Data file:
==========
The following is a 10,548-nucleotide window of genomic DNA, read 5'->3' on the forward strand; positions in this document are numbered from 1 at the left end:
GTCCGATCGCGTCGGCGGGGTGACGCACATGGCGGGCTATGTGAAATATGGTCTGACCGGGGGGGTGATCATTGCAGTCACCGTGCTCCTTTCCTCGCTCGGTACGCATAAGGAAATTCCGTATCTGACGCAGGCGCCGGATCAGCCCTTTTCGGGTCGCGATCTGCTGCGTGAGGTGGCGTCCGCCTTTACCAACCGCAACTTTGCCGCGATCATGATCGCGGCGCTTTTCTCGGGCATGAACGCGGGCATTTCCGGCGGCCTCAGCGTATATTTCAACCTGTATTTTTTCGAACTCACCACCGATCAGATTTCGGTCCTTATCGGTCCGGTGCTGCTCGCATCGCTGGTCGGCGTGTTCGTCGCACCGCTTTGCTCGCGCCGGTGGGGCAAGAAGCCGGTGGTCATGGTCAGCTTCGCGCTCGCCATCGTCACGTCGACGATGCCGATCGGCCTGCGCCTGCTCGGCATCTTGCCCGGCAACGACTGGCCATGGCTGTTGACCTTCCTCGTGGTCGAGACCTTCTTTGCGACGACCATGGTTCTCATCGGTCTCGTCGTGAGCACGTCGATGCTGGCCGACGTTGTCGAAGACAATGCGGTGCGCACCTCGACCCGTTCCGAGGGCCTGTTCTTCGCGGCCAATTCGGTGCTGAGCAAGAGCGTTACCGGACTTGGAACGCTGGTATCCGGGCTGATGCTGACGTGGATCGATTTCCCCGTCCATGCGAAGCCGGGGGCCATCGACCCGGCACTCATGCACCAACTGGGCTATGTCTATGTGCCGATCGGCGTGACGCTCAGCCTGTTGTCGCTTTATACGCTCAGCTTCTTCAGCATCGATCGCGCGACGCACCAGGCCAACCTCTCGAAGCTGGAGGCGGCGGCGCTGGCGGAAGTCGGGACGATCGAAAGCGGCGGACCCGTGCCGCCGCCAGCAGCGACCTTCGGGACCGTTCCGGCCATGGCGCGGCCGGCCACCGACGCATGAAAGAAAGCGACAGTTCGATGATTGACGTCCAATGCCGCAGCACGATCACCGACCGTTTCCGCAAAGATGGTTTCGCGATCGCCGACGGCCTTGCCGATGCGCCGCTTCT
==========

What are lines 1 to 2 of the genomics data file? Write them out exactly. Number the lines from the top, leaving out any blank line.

The following is a 10,548-nucleotide window of genomic DNA, read 5'->3' on the forward strand; positions in this document are numbered from 1 at the left end:
GTCCGATCGCGTCGGCGGGGTGACGCACATGGCGGGCTATGTGAAATATGGTCTGACCGGGGGGGTGATCATTGCAGTCACCGTGCTCCTTTCCTCGCTCGGTACGCATAAGGAAATTCCGTATCTGACGCAGGCGCCGGATCAGCCCTTTTCGGGTCGCGATCTGCTGCGTGAGGTGGCGTCCGCCTTTACCAACCGCAACTTTGCCGCGATCATGATCGCGGCGCTTTTCTCGGGCATGAACGCGGGCATTTCCGGCGGCCTCAGCGTATATTTCAACCTGTATTTTTTCGAACTCACCACCGATCAGATTTCGGTCCTTATCGGTCCGGTGCTGCTCGCATCGCTGGTCGGCGTGTTCGTCGCACCGCTTTGCTCGCGCCGGTGGGGCAAGAAGCCGGTGGTCATGGTCAGCTTCGCGCTCGCCATCGTCACGTCGACGATGCCGATCGGCCTGCGCCTGCTCGGCATCTTGCCCGGCAACGACTGGCCATGGCTGTTGACCTTCCTCGTGGTCGAGACCTTCTTTGCGACGACCATGGTTCTCATCGGTCTCGTCGTGAGCACGTCGATGCTGGCCGACGTTGTCGAAGACAATGCGGTGCGCACCTCGACCCGTTCCGAGGGCCTGTTCTTCGCGGCCAATTCGGTGCTGAGCAAGAGCGTTACCGGACTTGGAACGCTGGTATCCGGGCTGATGCTGACGTGGATCGATTTCCCCGTCCATGCGAAGCCGGGGGCCATCGACCCGGCACTCATGCACCAACTGGGCTATGTCTATGTGCCGATCGGCGTGACGCTCAGCCTGTTGTCGCTTTATACGCTCAGCTTCTTCAGCATCGATCGCGCGACGCACCAGGCCAACCTCTCGAAGCTGGAGGCGGCGGCGCTGGCGGAAGTCGGGACGATCGAAAGCGGCGGACCCGTGCCGCCGCCAGCAGCGACCTTCGGGACCGTTCCGGCCATGGCGCGGCCGGCCACCGACGCATGAAAGAAAGCGACAGTTCGATGATTGACGTCCAATGCCGCAGCACGATCACCGACCGTTTCCGCAAAGATGGTTTCGCGATCGCCGACGGCCTTGCCGATGCGCCGCTTCT